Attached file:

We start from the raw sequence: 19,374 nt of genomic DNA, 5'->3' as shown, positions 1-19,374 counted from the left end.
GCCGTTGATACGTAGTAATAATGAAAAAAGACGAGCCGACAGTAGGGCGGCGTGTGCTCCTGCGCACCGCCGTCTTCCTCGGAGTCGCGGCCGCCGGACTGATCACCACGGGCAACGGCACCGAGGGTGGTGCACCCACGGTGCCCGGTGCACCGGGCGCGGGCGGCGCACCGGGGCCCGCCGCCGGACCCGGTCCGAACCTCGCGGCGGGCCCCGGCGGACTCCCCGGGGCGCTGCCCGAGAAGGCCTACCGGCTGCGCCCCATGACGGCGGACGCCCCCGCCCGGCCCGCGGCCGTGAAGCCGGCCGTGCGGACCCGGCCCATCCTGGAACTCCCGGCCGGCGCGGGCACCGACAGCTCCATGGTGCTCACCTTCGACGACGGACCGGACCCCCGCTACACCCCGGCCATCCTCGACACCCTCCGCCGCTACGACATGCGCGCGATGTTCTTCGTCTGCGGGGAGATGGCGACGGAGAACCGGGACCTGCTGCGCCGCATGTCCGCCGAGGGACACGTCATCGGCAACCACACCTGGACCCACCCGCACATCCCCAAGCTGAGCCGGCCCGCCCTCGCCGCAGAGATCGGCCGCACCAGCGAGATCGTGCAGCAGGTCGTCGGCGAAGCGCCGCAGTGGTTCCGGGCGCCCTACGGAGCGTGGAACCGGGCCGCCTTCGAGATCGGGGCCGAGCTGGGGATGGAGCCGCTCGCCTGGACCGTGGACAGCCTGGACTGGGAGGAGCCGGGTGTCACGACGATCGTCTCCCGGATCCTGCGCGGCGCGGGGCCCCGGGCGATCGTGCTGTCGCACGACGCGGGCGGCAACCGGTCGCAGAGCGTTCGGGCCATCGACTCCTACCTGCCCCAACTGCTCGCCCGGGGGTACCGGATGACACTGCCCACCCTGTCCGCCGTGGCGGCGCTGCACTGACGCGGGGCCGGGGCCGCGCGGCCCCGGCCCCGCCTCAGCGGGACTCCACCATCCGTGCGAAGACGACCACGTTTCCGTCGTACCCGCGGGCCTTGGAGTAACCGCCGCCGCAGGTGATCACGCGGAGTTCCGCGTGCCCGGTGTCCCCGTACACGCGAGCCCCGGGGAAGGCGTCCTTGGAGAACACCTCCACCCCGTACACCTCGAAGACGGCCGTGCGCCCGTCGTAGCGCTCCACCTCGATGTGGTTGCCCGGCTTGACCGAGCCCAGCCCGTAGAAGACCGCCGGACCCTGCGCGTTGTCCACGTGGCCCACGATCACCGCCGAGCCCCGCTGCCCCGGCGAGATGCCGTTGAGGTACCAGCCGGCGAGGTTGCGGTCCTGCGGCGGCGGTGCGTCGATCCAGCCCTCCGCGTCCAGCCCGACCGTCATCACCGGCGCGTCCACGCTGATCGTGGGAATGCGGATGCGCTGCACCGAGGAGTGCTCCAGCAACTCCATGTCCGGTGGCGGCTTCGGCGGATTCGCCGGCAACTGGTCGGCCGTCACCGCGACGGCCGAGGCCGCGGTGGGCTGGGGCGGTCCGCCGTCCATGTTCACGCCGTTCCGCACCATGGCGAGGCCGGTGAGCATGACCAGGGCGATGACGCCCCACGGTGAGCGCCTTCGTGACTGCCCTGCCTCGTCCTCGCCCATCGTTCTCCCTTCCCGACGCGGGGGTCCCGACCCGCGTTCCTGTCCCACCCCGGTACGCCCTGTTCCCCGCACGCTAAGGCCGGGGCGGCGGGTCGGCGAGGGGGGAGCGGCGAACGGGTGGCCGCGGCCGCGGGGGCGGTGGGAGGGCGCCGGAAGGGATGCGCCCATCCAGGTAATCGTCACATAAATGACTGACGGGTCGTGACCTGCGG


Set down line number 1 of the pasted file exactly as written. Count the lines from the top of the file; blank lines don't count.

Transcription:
We start from the raw sequence: 19,374 nt of genomic DNA, 5'->3' as shown, positions 1-19,374 counted from the left end.